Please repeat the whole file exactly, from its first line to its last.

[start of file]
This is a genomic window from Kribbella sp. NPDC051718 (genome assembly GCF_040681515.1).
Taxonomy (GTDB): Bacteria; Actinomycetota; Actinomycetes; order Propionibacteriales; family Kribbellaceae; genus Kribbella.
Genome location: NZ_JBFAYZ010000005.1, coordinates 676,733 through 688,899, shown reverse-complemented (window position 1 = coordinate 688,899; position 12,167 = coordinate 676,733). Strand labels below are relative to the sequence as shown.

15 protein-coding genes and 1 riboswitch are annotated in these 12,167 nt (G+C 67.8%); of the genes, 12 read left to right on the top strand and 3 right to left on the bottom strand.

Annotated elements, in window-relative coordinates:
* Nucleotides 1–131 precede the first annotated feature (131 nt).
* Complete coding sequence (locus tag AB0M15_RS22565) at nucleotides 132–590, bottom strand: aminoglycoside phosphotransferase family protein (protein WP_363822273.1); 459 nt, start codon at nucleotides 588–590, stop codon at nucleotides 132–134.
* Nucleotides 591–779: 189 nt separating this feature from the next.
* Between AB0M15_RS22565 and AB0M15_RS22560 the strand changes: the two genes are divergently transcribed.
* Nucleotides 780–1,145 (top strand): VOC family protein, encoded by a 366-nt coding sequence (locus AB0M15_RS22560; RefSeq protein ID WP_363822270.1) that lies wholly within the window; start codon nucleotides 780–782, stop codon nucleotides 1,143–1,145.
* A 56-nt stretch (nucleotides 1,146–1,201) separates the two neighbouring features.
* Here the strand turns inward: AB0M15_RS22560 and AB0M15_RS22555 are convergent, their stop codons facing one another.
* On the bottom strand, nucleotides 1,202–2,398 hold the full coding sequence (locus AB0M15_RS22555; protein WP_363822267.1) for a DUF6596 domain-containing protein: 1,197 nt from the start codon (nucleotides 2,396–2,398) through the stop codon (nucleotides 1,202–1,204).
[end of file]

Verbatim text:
This is a genomic window from Kribbella sp. NPDC051718 (genome assembly GCF_040681515.1).
Taxonomy (GTDB): Bacteria; Actinomycetota; Actinomycetes; order Propionibacteriales; family Kribbellaceae; genus Kribbella.
Genome location: NZ_JBFAYZ010000005.1, coordinates 676,733 through 688,899, shown reverse-complemented (window position 1 = coordinate 688,899; position 12,167 = coordinate 676,733). Strand labels below are relative to the sequence as shown.

15 protein-coding genes and 1 riboswitch are annotated in these 12,167 nt (G+C 67.8%); of the genes, 12 read left to right on the top strand and 3 right to left on the bottom strand.

Annotated elements, in window-relative coordinates:
* Nucleotides 1–131 precede the first annotated feature (131 nt).
* Complete coding sequence (locus tag AB0M15_RS22565) at nucleotides 132–590, bottom strand: aminoglycoside phosphotransferase family protein (protein WP_363822273.1); 459 nt, start codon at nucleotides 588–590, stop codon at nucleotides 132–134.
* Nucleotides 591–779: 189 nt separating this feature from the next.
* Between AB0M15_RS22565 and AB0M15_RS22560 the strand changes: the two genes are divergently transcribed.
* Nucleotides 780–1,145 (top strand): VOC family protein, encoded by a 366-nt coding sequence (locus AB0M15_RS22560; RefSeq protein ID WP_363822270.1) that lies wholly within the window; start codon nucleotides 780–782, stop codon nucleotides 1,143–1,145.
* A 56-nt stretch (nucleotides 1,146–1,201) separates the two neighbouring features.
* Here the strand turns inward: AB0M15_RS22560 and AB0M15_RS22555 are convergent, their stop codons facing one another.
* On the bottom strand, nucleotides 1,202–2,398 hold the full coding sequence (locus AB0M15_RS22555; protein WP_363822267.1) for a DUF6596 domain-containing protein: 1,197 nt from the start codon (nucleotides 2,396–2,398) through the stop codon (nucleotides 1,202–1,204).